A while back I asked my readers to estimate the IQ of journalist Daniel Seligman based on an article he wrote in Forbes magazine.

The reason I am interested in Daniel Seligman’s IQ is he wrote one of the best IQ books ever written: A Question of Intelligence: The IQ Debate in America. This book remains, to this day, one of the most lucid and accessible introductions to the field I have ever read. If you’re someone who is fascinated by IQ, but doesn’t know much about it, the author does a very good job holding your hand through the complex web of debates.

The entire book is about IQ, and the author devotes an entire chapter to taking an IQ test, yet refuses to give his score. “Being still coy, I decline to state the number on the bottom line”, he writes on page 9. He also declines to tell the score he obtained from an IQ test he took as an undergraduate psychology student at New York university, writing on page 1:

Our instructor suggested, plausibly enough, that we would all have a better sense of intelligence testing if we had our own IQ measured…so we came out of the course with a few secrets…Four decades later, I remember my IQ score, which I will coyly not disclose, but not a whole lot else about the event.

And yet Seligman, does reveal the IQ of Arthur Jensen, despite Jensen not wanting to give his score. On page 63 he writes:

I once asked Jensen if he knew his own IQ. It turned out that he had never taken any of the standard tests, like the WAIS. The question of testing him first arose during the year of his Maryland internship, but by then he could not take the WAIS because he was too familiar with it (having administered it to others perhaps a hundred times). Of the various mental tests he has taken over the years, the Terman Concept Mastery Test (CMT) __ a high-level measure of verbal skills__probably provides the best approximation of an IQ test. Jensen took it when he was forty-three. He declined to tell me the score__and seemed distinctly unhappy at my interest in the subject__but did finally mention that his CMT score was about at the average of those members of Terman’s Gifted Group who had gone on to earn Ph.D.s.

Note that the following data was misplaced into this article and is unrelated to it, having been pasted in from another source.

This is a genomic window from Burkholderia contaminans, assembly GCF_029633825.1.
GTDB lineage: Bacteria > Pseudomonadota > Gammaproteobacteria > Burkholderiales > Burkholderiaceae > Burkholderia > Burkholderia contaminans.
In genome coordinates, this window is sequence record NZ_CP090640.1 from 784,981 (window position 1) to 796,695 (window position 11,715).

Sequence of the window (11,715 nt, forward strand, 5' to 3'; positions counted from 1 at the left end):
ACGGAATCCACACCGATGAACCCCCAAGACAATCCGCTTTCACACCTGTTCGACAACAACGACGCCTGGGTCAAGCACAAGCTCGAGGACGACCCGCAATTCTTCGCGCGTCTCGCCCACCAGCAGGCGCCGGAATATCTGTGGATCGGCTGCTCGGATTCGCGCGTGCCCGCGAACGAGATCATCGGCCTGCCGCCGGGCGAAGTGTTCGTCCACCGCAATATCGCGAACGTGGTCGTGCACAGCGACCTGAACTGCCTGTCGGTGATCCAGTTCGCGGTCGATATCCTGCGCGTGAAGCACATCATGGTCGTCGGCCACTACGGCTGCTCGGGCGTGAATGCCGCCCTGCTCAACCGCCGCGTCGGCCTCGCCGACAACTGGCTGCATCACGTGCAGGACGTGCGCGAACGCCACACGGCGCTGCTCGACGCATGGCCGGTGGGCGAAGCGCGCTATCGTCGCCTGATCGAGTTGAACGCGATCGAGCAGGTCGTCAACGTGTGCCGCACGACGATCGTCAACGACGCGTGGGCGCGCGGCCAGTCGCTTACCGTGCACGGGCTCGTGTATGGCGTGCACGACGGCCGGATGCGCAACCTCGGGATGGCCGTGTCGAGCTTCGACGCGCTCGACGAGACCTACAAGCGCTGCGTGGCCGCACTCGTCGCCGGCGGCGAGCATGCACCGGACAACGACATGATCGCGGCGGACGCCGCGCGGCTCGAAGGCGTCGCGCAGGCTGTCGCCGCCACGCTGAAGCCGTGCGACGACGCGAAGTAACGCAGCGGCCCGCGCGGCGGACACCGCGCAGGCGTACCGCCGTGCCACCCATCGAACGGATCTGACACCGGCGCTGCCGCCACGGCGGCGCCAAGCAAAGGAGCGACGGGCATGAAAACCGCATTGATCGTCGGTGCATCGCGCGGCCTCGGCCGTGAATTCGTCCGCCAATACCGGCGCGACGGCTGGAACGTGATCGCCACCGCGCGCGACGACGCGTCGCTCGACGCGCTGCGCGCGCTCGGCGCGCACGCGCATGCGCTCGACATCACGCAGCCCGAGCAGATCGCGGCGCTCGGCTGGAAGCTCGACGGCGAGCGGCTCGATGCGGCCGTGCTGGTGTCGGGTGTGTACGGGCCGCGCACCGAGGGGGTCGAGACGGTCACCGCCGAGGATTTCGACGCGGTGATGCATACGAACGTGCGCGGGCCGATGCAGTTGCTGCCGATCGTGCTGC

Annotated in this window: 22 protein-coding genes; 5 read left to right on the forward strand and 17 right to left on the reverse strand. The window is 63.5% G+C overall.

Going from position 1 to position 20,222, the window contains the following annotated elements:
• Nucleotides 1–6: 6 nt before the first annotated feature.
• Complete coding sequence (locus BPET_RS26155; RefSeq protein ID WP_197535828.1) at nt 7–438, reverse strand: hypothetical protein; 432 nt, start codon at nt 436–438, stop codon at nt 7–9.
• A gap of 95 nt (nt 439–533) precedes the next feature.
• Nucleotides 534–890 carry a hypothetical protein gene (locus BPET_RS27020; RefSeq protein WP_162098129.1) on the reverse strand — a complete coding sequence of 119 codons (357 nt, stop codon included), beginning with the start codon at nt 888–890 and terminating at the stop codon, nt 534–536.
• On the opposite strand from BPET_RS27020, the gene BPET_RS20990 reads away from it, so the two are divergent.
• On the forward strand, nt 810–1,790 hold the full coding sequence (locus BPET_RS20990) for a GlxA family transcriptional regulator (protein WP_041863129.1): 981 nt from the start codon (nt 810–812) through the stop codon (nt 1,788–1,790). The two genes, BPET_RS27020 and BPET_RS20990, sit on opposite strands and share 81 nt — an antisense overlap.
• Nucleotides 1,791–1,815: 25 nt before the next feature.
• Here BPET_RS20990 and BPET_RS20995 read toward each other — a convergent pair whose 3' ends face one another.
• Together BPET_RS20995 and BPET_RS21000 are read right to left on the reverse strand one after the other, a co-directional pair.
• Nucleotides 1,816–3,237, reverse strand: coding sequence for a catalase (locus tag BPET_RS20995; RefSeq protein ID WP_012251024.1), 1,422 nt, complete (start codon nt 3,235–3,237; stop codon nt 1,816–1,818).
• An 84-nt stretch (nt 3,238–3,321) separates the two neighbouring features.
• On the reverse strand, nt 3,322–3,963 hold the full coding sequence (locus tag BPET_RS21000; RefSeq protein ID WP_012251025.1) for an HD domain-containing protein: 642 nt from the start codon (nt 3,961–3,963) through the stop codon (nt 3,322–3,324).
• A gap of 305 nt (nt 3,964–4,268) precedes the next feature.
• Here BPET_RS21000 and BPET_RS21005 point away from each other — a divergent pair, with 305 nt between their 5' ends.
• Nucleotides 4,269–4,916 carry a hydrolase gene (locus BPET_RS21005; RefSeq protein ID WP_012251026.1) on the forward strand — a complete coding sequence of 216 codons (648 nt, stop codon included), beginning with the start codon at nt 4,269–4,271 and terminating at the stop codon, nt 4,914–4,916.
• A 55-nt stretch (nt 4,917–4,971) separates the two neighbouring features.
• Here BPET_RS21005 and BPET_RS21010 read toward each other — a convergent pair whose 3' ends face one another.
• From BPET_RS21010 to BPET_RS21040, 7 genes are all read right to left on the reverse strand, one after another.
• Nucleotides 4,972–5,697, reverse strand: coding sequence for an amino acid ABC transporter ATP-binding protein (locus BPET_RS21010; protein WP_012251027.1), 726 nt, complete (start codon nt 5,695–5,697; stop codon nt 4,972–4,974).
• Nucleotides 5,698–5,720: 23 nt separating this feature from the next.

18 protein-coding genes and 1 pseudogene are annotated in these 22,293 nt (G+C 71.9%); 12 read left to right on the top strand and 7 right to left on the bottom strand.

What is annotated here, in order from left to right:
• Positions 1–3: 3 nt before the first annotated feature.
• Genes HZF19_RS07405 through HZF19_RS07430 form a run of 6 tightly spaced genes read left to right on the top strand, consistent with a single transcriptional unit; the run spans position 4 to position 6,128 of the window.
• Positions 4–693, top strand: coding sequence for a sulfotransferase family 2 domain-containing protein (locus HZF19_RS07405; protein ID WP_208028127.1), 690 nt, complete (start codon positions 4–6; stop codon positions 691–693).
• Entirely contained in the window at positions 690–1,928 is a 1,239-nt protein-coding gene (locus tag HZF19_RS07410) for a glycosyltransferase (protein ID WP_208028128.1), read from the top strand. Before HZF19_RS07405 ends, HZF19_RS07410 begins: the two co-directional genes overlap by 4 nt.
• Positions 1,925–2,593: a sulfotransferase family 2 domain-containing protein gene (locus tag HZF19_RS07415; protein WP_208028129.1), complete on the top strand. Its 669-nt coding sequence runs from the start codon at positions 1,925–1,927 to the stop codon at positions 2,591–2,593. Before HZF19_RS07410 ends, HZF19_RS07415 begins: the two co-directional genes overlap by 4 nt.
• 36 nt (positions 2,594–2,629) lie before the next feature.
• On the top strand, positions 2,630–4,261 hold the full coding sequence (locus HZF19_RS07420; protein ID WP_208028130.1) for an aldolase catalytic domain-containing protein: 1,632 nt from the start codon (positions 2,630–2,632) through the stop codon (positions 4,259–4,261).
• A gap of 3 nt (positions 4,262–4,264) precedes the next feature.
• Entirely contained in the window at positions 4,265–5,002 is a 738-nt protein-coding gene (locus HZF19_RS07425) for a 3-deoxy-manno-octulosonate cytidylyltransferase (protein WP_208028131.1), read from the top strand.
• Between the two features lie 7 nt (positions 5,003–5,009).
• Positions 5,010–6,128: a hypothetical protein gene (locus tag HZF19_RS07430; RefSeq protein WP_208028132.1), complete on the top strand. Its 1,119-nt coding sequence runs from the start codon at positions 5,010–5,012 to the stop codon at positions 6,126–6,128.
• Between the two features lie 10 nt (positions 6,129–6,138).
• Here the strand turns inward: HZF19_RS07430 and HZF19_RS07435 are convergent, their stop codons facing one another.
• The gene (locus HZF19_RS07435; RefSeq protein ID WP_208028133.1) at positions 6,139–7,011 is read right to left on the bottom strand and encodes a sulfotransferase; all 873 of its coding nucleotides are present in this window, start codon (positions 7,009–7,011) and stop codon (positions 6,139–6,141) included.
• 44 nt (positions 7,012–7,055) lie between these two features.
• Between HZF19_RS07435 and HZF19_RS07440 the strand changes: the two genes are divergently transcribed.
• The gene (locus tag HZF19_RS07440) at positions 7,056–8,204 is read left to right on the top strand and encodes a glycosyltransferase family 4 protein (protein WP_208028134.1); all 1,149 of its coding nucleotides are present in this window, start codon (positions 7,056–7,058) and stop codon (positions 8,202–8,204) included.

Poking my nose into volume 5 of Terman’s Genetic Studies of Genius, I learn that this subgroup of the gifted had Stanford-Binet IQ equivalents of 156, well into the 99.9 percentile. Which possibly helps to explain why Jensen has been such a dominant figure in the IQ debate.

Although Seligman does not give his IQ, he does describe his performance on various subtests of the Wechsler Adult Intelligence Scale – Revised (WAIS-R), without telling us how those performances compared to the general U.S. population in his age group. Poking my nose into the WAIS-R manual, I was able to determine how well he did on several subtests, and from there, get an estimate of his full-scale IQ.

And so now, the secret Seligman has been hiding since the early 1950s, the secret he thought he took to his grave, is known by me. As a citizen journalist, do I have a responsibility to reveal this information to the World, or do I continue to participate in the 60+ year cover-up of a powerful man’s IQ? 🙂